President Barack Obama on Tuesday commuted the sentence of Chelsea Manning, who was convicted of stealing and disseminating 750,000 pages of documents and videos to WikiLeaks.
The President also pardoned James Cartwright, the former vice chairman of the US Joint Chiefs of Staff, who pleaded guilty in October to a single charge of making false statements to federal investigators in 2012 when he was questioned about leaking top secret information on US efforts to cripple Iran’s nuclear program to two journalists.
A presidential commutation reduces the sentence being served but it does not change the fact of conviction, whereas a pardon forgives a certain criminal offense.
Manning, a transgender woman and former US Army soldier, was serving a 35-year sentence at Fort Leavenworth, an all-male Army prison in eastern Kansas, despite her request to transfer to a civilian prison. A White House statement on Tuesday said her prison sentence is set to expire on May 17.
The material, which WikiLeaks published in 2010, included a classified video of a US helicopter attacking civilians and journalists in Iraq in 2007. Labeled “Collateral Murder,” the film drew criticism from human rights activists for the deaths of innocent people.
Though found guilty on 20 out of 22 possible charges (including violating the US Espionage Act), Manning was not convicted of the most serious one; aiding the enemy, which could have earned the private a life sentence.
Instead, the former intelligence analyst was sentenced to prison, as well as demoted from private first class to private and dishonorably discharged.
Manning was in solitary for no apparent reason and was having problems. But this is honestly surprising. I know the intelligence community was vehemently opposed. Obama has been commuting a lot of sentence for drug dealers, which I don’t really have a problem with.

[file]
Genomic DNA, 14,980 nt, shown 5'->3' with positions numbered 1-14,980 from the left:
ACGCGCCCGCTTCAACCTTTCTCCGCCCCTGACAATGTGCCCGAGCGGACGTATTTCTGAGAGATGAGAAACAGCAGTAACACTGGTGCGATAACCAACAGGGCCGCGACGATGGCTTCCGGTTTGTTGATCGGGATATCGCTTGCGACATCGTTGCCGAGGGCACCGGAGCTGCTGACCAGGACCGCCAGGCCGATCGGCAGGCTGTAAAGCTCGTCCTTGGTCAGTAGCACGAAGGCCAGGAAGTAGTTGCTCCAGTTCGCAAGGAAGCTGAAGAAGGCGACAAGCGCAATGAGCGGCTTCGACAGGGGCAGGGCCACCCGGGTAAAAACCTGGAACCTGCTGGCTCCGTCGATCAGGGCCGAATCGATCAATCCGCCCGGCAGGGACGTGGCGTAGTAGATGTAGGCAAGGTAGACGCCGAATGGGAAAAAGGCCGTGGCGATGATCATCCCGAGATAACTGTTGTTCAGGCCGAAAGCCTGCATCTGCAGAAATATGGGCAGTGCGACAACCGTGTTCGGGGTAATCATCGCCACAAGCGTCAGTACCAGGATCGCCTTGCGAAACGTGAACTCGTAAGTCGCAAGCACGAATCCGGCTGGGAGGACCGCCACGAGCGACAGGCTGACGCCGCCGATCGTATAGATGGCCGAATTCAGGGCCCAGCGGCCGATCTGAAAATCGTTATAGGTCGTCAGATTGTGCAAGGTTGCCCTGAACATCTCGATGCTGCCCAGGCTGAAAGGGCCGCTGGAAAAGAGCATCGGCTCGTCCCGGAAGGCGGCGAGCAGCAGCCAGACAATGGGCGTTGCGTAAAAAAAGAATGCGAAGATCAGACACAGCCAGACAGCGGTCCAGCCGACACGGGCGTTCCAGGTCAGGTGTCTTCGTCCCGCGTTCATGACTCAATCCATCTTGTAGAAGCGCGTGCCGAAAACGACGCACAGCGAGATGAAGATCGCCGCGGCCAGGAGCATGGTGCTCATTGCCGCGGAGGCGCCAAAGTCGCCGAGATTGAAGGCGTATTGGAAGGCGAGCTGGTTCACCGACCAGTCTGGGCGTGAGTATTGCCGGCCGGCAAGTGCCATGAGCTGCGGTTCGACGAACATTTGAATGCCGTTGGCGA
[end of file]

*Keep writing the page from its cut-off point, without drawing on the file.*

I’ll have to think about this one a bit though. Manning’s leaks crossed me as far less defensible than Snowden’s. Snowden, at least, was revealing NSA malfeasance and civil liberties violations, even if one disagrees with the manner in which he revealed them. Manning’s leaks seemed more motivated at embarrassing the military and political leadership than anything else (e.g., Cablegate, which revealed diplomatically embarrassing discussions but no actual scandals).
So why has Obama pardoned Manning and not Snowden? I suspect because Manning undermined Bush and Snowden undermined Obama. We’ve seen this kind of partisan bullshit with Wikileaks. Republicans who denounced it when Manning was releasing info praised it when it released the DNC’s e-mails. And Democrats who praised Wikileaks when it was humiliating Bush denounced it when it humiliated Clinton. My stance on Wikileaks evolved a bit in the early days (as you’ll see in the link below) but solidified by the end of the Bush years. While I appreciate the efforts to reveal lawbreaking and civil liberties violations, I do not trust his messenger. Assange does not have our interests at heart and the information he has revealed has generally not benefitted us or the world. Quite the contrary.
As an example, I wrote a long blog many years on the “collateral murder” video. I disagreed with Wikileaks editorializing of the video, seeing it more as a tragic accident than the deliberate targeting of civilians. And be sure to click through to letters from Andrew Sullivan’s readers who go into the context of the video.
Anyway, Manning is going free and I’m happy for her, I guess. But I’m very surprised and baffled by this. I really didn’t expect it.